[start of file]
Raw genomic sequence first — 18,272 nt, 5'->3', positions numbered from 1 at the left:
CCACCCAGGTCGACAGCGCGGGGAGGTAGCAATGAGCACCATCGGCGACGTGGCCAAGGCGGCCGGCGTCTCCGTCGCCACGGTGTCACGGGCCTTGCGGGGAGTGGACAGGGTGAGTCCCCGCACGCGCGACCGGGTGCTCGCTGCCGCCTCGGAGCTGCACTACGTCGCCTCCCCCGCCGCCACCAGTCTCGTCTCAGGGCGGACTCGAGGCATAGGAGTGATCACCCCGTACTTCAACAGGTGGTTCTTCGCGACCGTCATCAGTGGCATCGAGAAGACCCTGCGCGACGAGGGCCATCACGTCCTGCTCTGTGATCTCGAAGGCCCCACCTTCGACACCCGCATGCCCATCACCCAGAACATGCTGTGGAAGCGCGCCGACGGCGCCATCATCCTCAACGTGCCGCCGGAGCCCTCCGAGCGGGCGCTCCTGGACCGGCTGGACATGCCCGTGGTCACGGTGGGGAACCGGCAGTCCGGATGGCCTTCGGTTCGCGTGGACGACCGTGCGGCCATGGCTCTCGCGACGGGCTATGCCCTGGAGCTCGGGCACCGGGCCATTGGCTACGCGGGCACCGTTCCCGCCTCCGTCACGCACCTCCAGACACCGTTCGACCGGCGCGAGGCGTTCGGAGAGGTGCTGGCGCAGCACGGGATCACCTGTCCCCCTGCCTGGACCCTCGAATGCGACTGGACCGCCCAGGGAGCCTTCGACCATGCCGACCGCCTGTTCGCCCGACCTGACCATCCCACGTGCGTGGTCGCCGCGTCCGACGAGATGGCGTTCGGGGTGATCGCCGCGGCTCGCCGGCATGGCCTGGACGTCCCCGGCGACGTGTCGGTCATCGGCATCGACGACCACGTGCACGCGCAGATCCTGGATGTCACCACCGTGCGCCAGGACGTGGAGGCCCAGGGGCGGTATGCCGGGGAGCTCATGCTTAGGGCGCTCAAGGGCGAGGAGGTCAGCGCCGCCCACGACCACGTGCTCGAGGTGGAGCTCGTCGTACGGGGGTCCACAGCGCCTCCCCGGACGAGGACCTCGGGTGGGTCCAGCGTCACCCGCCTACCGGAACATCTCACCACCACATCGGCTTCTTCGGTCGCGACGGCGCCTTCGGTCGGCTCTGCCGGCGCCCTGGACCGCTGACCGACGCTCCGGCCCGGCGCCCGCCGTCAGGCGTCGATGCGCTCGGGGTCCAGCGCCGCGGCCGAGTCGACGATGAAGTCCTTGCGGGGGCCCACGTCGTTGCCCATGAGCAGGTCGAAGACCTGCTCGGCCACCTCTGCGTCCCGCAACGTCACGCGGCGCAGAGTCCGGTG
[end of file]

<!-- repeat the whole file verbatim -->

Raw genomic sequence first — 18,272 nt, 5'->3', positions numbered from 1 at the left:
CCACCCAGGTCGACAGCGCGGGGAGGTAGCAATGAGCACCATCGGCGACGTGGCCAAGGCGGCCGGCGTCTCCGTCGCCACGGTGTCACGGGCCTTGCGGGGAGTGGACAGGGTGAGTCCCCGCACGCGCGACCGGGTGCTCGCTGCCGCCTCGGAGCTGCACTACGTCGCCTCCCCCGCCGCCACCAGTCTCGTCTCAGGGCGGACTCGAGGCATAGGAGTGATCACCCCGTACTTCAACAGGTGGTTCTTCGCGACCGTCATCAGTGGCATCGAGAAGACCCTGCGCGACGAGGGCCATCACGTCCTGCTCTGTGATCTCGAAGGCCCCACCTTCGACACCCGCATGCCCATCACCCAGAACATGCTGTGGAAGCGCGCCGACGGCGCCATCATCCTCAACGTGCCGCCGGAGCCCTCCGAGCGGGCGCTCCTGGACCGGCTGGACATGCCCGTGGTCACGGTGGGGAACCGGCAGTCCGGATGGCCTTCGGTTCGCGTGGACGACCGTGCGGCCATGGCTCTCGCGACGGGCTATGCCCTGGAGCTCGGGCACCGGGCCATTGGCTACGCGGGCACCGTTCCCGCCTCCGTCACGCACCTCCAGACACCGTTCGACCGGCGCGAGGCGTTCGGAGAGGTGCTGGCGCAGCACGGGATCACCTGTCCCCCTGCCTGGACCCTCGAATGCGACTGGACCGCCCAGGGAGCCTTCGACCATGCCGACCGCCTGTTCGCCCGACCTGACCATCCCACGTGCGTGGTCGCCGCGTCCGACGAGATGGCGTTCGGGGTGATCGCCGCGGCTCGCCGGCATGGCCTGGACGTCCCCGGCGACGTGTCGGTCATCGGCATCGACGACCACGTGCACGCGCAGATCCTGGATGTCACCACCGTGCGCCAGGACGTGGAGGCCCAGGGGCGGTATGCCGGGGAGCTCATGCTTAGGGCGCTCAAGGGCGAGGAGGTCAGCGCCGCCCACGACCACGTGCTCGAGGTGGAGCTCGTCGTACGGGGGTCCACAGCGCCTCCCCGGACGAGGACCTCGGGTGGGTCCAGCGTCACCCGCCTACCGGAACATCTCACCACCACATCGGCTTCTTCGGTCGCGACGGCGCCTTCGGTCGGCTCTGCCGGCGCCCTGGACCGCTGACCGACGCTCCGGCCCGGCGCCCGCCGTCAGGCGTCGATGCGCTCGGGGTCCAGCGCCGCGGCCGAGTCGACGATGAAGTCCTTGCGGGGGCCCACGTCGTTGCCCATGAGCAGGTCGAAGACCTGCTCGGCCACCTCTGCGTCCCGCAACGTCACGCGGCGCAGAGTCCGGTG